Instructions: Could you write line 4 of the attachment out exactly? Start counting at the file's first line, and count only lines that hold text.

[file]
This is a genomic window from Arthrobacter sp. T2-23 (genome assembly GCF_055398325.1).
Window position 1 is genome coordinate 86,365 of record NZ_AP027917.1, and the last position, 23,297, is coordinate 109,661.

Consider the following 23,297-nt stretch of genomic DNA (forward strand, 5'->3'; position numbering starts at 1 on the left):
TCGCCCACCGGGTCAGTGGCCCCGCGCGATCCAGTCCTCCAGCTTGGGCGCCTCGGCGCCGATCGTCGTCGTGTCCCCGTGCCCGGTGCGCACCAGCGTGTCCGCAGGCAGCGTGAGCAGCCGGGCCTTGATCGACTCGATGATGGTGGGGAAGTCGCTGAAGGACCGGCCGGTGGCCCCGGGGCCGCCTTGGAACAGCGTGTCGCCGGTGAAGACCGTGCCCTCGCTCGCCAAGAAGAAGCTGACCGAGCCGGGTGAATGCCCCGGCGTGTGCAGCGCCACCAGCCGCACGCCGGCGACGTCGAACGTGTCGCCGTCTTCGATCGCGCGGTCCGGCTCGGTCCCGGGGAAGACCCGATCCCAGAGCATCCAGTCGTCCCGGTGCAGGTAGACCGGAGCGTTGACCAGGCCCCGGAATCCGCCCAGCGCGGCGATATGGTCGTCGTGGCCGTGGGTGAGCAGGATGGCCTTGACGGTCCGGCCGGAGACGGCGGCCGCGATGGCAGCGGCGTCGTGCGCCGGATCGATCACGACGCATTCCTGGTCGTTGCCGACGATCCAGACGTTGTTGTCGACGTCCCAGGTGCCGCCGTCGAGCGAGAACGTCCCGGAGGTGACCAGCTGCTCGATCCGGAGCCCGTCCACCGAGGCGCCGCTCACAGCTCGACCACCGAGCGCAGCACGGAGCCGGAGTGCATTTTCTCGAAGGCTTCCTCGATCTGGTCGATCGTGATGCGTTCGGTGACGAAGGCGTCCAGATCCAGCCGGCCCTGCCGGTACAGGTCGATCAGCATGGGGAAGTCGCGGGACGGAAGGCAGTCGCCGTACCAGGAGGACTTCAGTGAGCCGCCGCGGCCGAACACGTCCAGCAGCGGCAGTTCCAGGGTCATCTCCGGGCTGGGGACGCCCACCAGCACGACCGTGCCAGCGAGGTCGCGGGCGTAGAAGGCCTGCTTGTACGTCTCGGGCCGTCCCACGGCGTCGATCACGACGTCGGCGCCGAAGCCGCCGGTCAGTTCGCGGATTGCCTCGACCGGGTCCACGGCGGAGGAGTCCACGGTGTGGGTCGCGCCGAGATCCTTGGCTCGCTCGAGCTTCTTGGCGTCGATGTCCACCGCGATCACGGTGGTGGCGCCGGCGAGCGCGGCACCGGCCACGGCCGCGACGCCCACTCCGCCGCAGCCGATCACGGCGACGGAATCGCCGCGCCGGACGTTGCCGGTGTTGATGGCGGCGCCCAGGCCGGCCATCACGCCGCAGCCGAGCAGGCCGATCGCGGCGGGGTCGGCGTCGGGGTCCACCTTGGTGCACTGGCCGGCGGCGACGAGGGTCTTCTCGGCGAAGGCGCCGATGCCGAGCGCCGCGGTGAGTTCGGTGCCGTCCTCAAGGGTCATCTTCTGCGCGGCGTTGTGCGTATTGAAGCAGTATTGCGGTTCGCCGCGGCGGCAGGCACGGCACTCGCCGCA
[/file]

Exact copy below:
TCGCCCACCGGGTCAGTGGCCCCGCGCGATCCAGTCCTCCAGCTTGGGCGCCTCGGCGCCGATCGTCGTCGTGTCCCCGTGCCCGGTGCGCACCAGCGTGTCCGCAGGCAGCGTGAGCAGCCGGGCCTTGATCGACTCGATGATGGTGGGGAAGTCGCTGAAGGACCGGCCGGTGGCCCCGGGGCCGCCTTGGAACAGCGTGTCGCCGGTGAAGACCGTGCCCTCGCTCGCCAAGAAGAAGCTGACCGAGCCGGGTGAATGCCCCGGCGTGTGCAGCGCCACCAGCCGCACGCCGGCGACGTCGAACGTGTCGCCGTCTTCGATCGCGCGGTCCGGCTCGGTCCCGGGGAAGACCCGATCCCAGAGCATCCAGTCGTCCCGGTGCAGGTAGACCGGAGCGTTGACCAGGCCCCGGAATCCGCCCAGCGCGGCGATATGGTCGTCGTGGCCGTGGGTGAGCAGGATGGCCTTGACGGTCCGGCCGGAGACGGCGGCCGCGATGGCAGCGGCGTCGTGCGCCGGATCGATCACGACGCATTCCTGGTCGTTGCCGACGATCCAGACGTTGTTGTCGACGTCCCAGGTGCCGCCGTCGAGCGAGAACGTCCCGGAGGTGACCAGCTGCTCGATCCGGAGCCCGTCCACCGAGGCGCCGCTCACAGCTCGACCACCGAGCGCAGCACGGAGCCGGAGTGCATTTTCTCGAAGGCTTCCTCGATCTGGTCGATCGTGATGCGTTCGGTGACGAAGGCGTCCAGATCCAGCCGGCCCTGCCGGTACAGGTCGATCAGCATGGGGAAGTCGCGGGACGGAAGGCAGTCGCCGTACCAGGAGGACTTCAGTGAGCCGCCGCGGCCGAACACGTCCAGCAGCGGCAGTTCCAGGGTCATCTCCGGGCTGGGGACGCCCACCAGCACGACCGTGCCAGCGAGGTCGCGGGCGTAGAAGGCCTGCTTGTACGTCTCGGGCCGTCCCACGGCGTCGATCACGACGTCGGCGCCGAAGCCGCCGGTCAGTTCGCGGATTGCCTCGACCGGGTCCACGGCGGAGGAGTCCACGGTGTGGGTCGCGCCGAGATCCTTGGCTCGCTCGAGCTTCTTGGCGTCGATGTCCACCGCGATCACGGTGGTGGCGCCGGCGAGCGCGGCACCGGCCACGGCCGCGACGCCCACTCCGCCGCAGCCGATCACGGCGACGGAATCGCCGCGCCGGACGTTGCCGGTGTTGATGGCGGCGCCCAGGCCGGCCATCACGCCGCAGCCGAGCAGGCCGATCGCGGCGGGGTCGGCGTCGGGGTCCACCTTGGTGCACTGGCCGGCGGCGACGAGGGTCTTCTCGGCGAAGGCGCCGATGCCGAGCGCCGCGGTGAGTTCGGTGCCGTCCTCAAGGGTCATCTTCTGCGCGGCGTTGTGCGTATTGAAGCAGTATTGCGGTTCGCCGCGGCGGCAGGCACGGCACTCGCCGCA